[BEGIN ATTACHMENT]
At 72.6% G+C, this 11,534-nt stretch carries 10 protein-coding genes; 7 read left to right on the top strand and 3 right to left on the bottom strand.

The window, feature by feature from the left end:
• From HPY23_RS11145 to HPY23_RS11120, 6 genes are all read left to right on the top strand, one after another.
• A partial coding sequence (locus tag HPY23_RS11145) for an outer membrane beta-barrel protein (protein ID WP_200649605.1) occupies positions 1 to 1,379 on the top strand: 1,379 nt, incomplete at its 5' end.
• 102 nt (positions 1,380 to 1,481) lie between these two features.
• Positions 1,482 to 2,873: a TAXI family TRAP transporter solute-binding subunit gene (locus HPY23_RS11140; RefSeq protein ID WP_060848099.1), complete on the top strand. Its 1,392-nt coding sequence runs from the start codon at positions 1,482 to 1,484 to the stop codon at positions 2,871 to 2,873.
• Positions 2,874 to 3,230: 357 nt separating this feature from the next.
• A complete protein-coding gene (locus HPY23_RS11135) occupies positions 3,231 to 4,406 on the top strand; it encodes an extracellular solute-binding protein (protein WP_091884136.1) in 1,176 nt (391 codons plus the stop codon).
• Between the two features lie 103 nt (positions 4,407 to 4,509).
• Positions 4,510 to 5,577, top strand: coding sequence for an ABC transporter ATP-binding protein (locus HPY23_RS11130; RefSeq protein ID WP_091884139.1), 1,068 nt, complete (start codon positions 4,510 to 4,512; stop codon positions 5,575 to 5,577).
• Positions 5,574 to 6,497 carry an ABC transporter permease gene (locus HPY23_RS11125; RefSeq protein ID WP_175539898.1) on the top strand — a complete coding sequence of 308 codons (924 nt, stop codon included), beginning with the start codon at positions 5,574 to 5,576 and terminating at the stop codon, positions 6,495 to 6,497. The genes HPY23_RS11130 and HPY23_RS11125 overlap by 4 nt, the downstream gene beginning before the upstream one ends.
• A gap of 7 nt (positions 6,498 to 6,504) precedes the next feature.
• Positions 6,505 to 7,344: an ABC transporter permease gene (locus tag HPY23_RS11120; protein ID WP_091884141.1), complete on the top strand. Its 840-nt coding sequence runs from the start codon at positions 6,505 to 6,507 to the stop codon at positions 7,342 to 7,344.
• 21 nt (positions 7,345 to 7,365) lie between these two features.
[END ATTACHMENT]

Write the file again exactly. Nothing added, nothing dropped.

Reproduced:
At 72.6% G+C, this 11,534-nt stretch carries 10 protein-coding genes; 7 read left to right on the top strand and 3 right to left on the bottom strand.

The window, feature by feature from the left end:
• From HPY23_RS11145 to HPY23_RS11120, 6 genes are all read left to right on the top strand, one after another.
• A partial coding sequence (locus tag HPY23_RS11145) for an outer membrane beta-barrel protein (protein ID WP_200649605.1) occupies positions 1 to 1,379 on the top strand: 1,379 nt, incomplete at its 5' end.
• 102 nt (positions 1,380 to 1,481) lie between these two features.
• Positions 1,482 to 2,873: a TAXI family TRAP transporter solute-binding subunit gene (locus HPY23_RS11140; RefSeq protein ID WP_060848099.1), complete on the top strand. Its 1,392-nt coding sequence runs from the start codon at positions 1,482 to 1,484 to the stop codon at positions 2,871 to 2,873.
• Positions 2,874 to 3,230: 357 nt separating this feature from the next.
• A complete protein-coding gene (locus HPY23_RS11135) occupies positions 3,231 to 4,406 on the top strand; it encodes an extracellular solute-binding protein (protein WP_091884136.1) in 1,176 nt (391 codons plus the stop codon).
• Between the two features lie 103 nt (positions 4,407 to 4,509).
• Positions 4,510 to 5,577, top strand: coding sequence for an ABC transporter ATP-binding protein (locus HPY23_RS11130; RefSeq protein ID WP_091884139.1), 1,068 nt, complete (start codon positions 4,510 to 4,512; stop codon positions 5,575 to 5,577).
• Positions 5,574 to 6,497 carry an ABC transporter permease gene (locus HPY23_RS11125; RefSeq protein ID WP_175539898.1) on the top strand — a complete coding sequence of 308 codons (924 nt, stop codon included), beginning with the start codon at positions 5,574 to 5,576 and terminating at the stop codon, positions 6,495 to 6,497. The genes HPY23_RS11130 and HPY23_RS11125 overlap by 4 nt, the downstream gene beginning before the upstream one ends.
• A gap of 7 nt (positions 6,498 to 6,504) precedes the next feature.
• Positions 6,505 to 7,344: an ABC transporter permease gene (locus tag HPY23_RS11120; protein ID WP_091884141.1), complete on the top strand. Its 840-nt coding sequence runs from the start codon at positions 6,505 to 6,507 to the stop codon at positions 7,342 to 7,344.
• 21 nt (positions 7,345 to 7,365) lie between these two features.